Older people and those also taking steroids are most vulnerable, study finds
TUESDAY, Feb. 17 (HealthDay News) -- A class of medications used widely to treat rheumatoid arthritis and other autoimmune diseases might increase the risk of shingles, especially among older people and those who are also taking steroids.
But while the findings, appearing in the Feb. 18 issue of the Journal of the American Medical Association, might raise awareness of the potential complication among physicians and patients, some experts say it's unlikely to change how the drugs are used.
"We've changed people's lives with use of these anti-tumor necrosis factor drugs. People who were housebound are now leading relatively normal lives," said Dr. Guy Fiocco, an assistant professor of internal medicine at Texas A&M Health Science Center College of Medicine and director of rheumatology at Scott & White in Temple. "This modest increase in risk is not going to stop us prescribing the drug. It may make us more aware."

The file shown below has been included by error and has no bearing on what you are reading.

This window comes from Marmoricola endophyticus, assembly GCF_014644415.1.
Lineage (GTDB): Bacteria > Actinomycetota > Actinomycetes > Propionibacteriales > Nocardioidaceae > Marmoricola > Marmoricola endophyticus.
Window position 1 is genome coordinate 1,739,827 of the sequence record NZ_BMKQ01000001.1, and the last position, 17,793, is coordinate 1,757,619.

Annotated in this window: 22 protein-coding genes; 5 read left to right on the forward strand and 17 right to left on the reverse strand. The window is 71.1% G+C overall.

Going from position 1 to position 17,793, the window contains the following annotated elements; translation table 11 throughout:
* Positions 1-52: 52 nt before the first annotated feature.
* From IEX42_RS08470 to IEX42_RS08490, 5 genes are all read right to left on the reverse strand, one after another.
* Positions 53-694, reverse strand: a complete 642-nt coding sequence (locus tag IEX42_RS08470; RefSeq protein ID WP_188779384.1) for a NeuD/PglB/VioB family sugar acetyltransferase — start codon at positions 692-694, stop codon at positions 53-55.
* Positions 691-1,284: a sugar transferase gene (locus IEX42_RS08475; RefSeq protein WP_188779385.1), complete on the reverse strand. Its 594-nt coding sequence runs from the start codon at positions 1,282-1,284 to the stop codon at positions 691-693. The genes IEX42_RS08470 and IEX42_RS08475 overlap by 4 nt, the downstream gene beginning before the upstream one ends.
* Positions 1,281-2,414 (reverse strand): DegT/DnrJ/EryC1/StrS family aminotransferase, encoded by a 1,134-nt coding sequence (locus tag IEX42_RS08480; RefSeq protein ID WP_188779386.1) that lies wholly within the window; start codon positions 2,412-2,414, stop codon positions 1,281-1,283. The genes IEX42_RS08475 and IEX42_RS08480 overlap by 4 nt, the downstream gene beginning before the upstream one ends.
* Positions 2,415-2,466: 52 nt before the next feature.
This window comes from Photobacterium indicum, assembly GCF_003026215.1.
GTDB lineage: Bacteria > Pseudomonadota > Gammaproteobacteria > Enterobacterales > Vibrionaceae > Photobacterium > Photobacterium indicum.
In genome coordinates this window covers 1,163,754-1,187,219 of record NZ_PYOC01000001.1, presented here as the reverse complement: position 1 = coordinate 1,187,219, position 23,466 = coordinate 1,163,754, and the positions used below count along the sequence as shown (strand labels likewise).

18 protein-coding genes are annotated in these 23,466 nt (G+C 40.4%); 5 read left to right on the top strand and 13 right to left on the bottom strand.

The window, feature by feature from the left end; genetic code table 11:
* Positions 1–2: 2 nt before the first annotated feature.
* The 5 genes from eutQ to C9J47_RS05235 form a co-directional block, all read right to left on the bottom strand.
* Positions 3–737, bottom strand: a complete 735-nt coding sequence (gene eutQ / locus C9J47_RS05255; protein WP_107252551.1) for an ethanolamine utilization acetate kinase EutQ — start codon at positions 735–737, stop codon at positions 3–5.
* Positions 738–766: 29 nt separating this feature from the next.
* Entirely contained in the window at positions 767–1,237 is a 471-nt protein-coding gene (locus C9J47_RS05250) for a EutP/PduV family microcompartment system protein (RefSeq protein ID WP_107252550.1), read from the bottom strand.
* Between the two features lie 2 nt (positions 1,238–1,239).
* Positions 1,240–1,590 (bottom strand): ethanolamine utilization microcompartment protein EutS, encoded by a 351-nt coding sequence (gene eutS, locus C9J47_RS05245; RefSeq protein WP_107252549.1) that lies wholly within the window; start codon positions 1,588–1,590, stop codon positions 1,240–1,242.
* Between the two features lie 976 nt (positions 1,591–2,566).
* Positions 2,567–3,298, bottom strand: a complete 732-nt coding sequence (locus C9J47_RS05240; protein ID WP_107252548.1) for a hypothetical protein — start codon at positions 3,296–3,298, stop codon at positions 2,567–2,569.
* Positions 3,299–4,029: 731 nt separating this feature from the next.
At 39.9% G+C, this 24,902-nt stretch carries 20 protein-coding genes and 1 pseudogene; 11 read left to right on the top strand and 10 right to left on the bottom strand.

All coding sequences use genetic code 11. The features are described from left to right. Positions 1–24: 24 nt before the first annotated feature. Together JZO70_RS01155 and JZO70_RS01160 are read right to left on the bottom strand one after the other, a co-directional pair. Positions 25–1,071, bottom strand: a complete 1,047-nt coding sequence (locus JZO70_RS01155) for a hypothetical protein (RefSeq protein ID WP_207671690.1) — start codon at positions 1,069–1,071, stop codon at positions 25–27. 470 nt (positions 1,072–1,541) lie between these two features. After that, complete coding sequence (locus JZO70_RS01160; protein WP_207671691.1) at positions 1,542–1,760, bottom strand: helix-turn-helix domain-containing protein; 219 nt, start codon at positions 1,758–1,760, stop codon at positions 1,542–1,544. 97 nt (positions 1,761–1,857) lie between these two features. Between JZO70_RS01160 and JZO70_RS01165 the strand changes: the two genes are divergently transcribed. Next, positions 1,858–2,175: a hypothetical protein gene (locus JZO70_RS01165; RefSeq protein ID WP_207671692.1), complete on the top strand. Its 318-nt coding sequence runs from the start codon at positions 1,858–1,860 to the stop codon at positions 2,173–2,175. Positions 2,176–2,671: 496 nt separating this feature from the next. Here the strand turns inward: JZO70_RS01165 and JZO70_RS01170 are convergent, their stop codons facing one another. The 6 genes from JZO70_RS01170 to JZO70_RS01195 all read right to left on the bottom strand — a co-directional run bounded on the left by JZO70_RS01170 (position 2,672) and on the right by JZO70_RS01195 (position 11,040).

The increased risk did not reach clinical significance, and, Fiocco added, rheumatoid arthritis itself probably increases the risk of shingles (herpes zoster), as do steroids, which are taken by many people with the disease.
Although the link between TNF blockers and fungal and bacterial infections is fairly well-established, associations with viral infections are less clear.
There have, however, been reports of severe herpes zoster in people taking TNF blockers.
TNF blockers, which suppress the immune system, are used for a variety of autoimmune disorders, including Crohn's disease and psoriasis. In September, the U.S. Food and Drug Administration asked the manufacturers of Humira, Cimzia, Enbrel and Remicade to bolster safety warnings on the risk of developing opportunistic fungal infections. The drugs already carried black-box warnings related to different safety issues. This followe
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